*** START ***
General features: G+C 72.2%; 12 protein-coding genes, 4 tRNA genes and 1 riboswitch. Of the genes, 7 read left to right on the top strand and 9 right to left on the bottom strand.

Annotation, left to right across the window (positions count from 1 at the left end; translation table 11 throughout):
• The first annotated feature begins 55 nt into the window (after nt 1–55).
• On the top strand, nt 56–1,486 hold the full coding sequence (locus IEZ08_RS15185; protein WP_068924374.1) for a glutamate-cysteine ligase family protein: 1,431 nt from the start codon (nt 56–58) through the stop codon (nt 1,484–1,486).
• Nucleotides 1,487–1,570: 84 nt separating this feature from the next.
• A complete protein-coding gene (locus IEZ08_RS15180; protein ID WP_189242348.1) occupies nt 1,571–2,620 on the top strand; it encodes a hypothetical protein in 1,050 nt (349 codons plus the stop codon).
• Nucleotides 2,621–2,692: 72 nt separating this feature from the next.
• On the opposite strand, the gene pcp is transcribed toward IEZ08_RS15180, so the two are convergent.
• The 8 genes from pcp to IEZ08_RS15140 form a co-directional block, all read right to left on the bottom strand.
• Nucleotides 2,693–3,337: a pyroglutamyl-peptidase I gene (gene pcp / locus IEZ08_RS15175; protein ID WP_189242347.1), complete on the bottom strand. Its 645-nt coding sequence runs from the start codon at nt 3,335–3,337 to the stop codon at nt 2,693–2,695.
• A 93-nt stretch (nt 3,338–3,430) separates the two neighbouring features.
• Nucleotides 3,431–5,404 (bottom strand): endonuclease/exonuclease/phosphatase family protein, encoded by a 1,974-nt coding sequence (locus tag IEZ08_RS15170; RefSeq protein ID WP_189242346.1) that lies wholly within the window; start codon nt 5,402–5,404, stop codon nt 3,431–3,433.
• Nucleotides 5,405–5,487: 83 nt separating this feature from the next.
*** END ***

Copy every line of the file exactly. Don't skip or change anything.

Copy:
General features: G+C 72.2%; 12 protein-coding genes, 4 tRNA genes and 1 riboswitch. Of the genes, 7 read left to right on the top strand and 9 right to left on the bottom strand.

Annotation, left to right across the window (positions count from 1 at the left end; translation table 11 throughout):
• The first annotated feature begins 55 nt into the window (after nt 1–55).
• On the top strand, nt 56–1,486 hold the full coding sequence (locus IEZ08_RS15185; protein WP_068924374.1) for a glutamate-cysteine ligase family protein: 1,431 nt from the start codon (nt 56–58) through the stop codon (nt 1,484–1,486).
• Nucleotides 1,487–1,570: 84 nt separating this feature from the next.
• A complete protein-coding gene (locus IEZ08_RS15180; protein ID WP_189242348.1) occupies nt 1,571–2,620 on the top strand; it encodes a hypothetical protein in 1,050 nt (349 codons plus the stop codon).
• Nucleotides 2,621–2,692: 72 nt separating this feature from the next.
• On the opposite strand, the gene pcp is transcribed toward IEZ08_RS15180, so the two are convergent.
• The 8 genes from pcp to IEZ08_RS15140 form a co-directional block, all read right to left on the bottom strand.
• Nucleotides 2,693–3,337: a pyroglutamyl-peptidase I gene (gene pcp / locus IEZ08_RS15175; protein ID WP_189242347.1), complete on the bottom strand. Its 645-nt coding sequence runs from the start codon at nt 3,335–3,337 to the stop codon at nt 2,693–2,695.
• A 93-nt stretch (nt 3,338–3,430) separates the two neighbouring features.
• Nucleotides 3,431–5,404 (bottom strand): endonuclease/exonuclease/phosphatase family protein, encoded by a 1,974-nt coding sequence (locus tag IEZ08_RS15170; RefSeq protein ID WP_189242346.1) that lies wholly within the window; start codon nt 5,402–5,404, stop codon nt 3,431–3,433.
• Nucleotides 5,405–5,487: 83 nt separating this feature from the next.